Oukloof Legacy had its roots in an increased sense of local activism following South Africa’s local elections of 2016. At the time, the national political atmosphere was dominated by infighting amongst prominent individuals, which did little to address the needs of local communities. The election campaigns of the major parties resulted in a disappointing voter turnout at the polls, and a sense of frustration with the political elite prevailed throughout South Africa.
In the Riebeek Valley it was no different. A number of residents started to get involved in reviving local structures like the ward committee and the Community Policing Forum (CPF). Attempts to address a multiple of community issues were launched, and communication and dialogue erupted on social media.
One of the few structures which was able to straddle the communication divide between Riebeek Kasteel and Esterhof – physically indicated by the railway line – was the ward committee. The ward committee’s main function is to act as an advisory body to the ward councillor, and communication conduit between the public and municipality. After the 2016 local elections, Councillor Desiree Bess, a resident of Esterhof, was elected to represent Ward 12. The highest voter turnout in living memory in a Swartland Municipal ward committee election resulted in the majority of the ward committee members having a firm mandate to speak on behalf of the public.
A host of issues were tackled from the start, with mixed results, and it soon became clear that there is a big trust deficit between the communities. Former Paralympian and committee member, Jan Nero, was the first to address the unacceptable name of Esterhof on 21 February 2017. Most ward committee members were however relatively new arrivals to the valley, and were unaware of the reasons why Esterhof existed as a separate entity. After repeated references in subsequent meetings to the name Esterhof with little time for background information, a resolution was passed on 25 April 2017 instructing committee members to research the town’s history before addressing the issue.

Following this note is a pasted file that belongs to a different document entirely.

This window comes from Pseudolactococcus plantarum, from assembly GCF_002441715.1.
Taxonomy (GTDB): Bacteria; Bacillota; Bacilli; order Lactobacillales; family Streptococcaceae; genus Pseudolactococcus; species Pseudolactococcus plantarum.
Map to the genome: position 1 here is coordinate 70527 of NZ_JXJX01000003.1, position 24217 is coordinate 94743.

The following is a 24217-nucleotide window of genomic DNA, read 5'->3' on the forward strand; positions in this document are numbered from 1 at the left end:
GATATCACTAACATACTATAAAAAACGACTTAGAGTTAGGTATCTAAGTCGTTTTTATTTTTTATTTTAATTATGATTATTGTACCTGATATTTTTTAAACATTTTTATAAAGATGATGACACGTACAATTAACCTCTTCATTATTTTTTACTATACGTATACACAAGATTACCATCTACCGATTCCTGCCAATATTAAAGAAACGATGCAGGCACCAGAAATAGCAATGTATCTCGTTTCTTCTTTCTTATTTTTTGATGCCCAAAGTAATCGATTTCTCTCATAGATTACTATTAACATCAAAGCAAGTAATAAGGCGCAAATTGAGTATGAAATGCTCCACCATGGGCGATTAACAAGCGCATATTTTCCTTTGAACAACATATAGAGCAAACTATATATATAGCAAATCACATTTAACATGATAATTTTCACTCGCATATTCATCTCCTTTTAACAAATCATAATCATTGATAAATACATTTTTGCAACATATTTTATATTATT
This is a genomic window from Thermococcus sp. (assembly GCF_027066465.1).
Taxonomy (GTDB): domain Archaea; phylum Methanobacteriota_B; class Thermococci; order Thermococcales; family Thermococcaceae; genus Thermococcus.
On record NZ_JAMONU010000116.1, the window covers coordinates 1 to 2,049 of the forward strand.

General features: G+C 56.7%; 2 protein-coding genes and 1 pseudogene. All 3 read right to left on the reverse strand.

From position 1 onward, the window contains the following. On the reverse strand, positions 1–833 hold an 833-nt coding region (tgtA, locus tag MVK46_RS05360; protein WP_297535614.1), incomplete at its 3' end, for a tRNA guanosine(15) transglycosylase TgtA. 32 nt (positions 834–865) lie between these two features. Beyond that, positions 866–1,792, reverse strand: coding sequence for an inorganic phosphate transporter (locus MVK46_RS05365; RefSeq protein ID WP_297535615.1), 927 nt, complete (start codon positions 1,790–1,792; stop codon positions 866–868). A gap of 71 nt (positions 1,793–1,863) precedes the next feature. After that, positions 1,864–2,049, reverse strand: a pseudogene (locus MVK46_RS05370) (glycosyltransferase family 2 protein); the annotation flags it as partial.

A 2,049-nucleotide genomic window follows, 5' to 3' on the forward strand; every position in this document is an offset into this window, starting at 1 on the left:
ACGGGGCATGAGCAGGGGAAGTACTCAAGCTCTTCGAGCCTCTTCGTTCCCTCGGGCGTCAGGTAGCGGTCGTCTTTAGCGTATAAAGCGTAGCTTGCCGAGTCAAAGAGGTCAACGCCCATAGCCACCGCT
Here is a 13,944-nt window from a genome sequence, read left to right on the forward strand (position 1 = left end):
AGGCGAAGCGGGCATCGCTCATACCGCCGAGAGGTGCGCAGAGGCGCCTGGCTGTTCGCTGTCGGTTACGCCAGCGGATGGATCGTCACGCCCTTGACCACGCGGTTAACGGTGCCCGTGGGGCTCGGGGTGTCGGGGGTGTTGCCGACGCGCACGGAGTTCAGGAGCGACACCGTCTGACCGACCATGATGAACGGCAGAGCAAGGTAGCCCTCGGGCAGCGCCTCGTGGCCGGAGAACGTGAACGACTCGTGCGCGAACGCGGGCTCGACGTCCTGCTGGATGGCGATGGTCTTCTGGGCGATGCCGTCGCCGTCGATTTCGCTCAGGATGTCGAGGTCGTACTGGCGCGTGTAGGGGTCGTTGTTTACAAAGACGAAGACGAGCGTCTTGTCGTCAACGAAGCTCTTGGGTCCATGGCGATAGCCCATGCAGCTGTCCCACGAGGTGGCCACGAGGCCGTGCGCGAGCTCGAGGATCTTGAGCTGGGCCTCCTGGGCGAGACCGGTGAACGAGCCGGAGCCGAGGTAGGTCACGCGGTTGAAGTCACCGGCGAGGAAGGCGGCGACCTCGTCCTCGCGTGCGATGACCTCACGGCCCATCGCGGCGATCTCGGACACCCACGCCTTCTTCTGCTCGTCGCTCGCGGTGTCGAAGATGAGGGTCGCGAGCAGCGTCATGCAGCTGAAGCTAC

During and leading up to this period, research was conducted on the term “Oukloof” after hearing conflicting details about the former coloured township from various sources. Finding reliable information about Oukloof proved surprisingly difficult considering that it existed relatively recently in historical terms. The discovery of Anna Bohlin’s research however (see weblink), was an eye opener.
The Oukloof Interest Group was soon established, consisting of three former Oukloof residents to guide the process, a small number of concerned residents and a local historian. The services of a professional journalist and her team of researchers were employed after securing the generous funding from a local resident.
On the 14th of January 2018, the Oukloof Heritage Project was launched (Die Courant, 24 January 2018) during a meeting with some of the surviving Oukloof residents.
The Oukloof Heritage project has since been rebranded as Oukloof Legacy, to reflect a move away from a project, to a continuing process.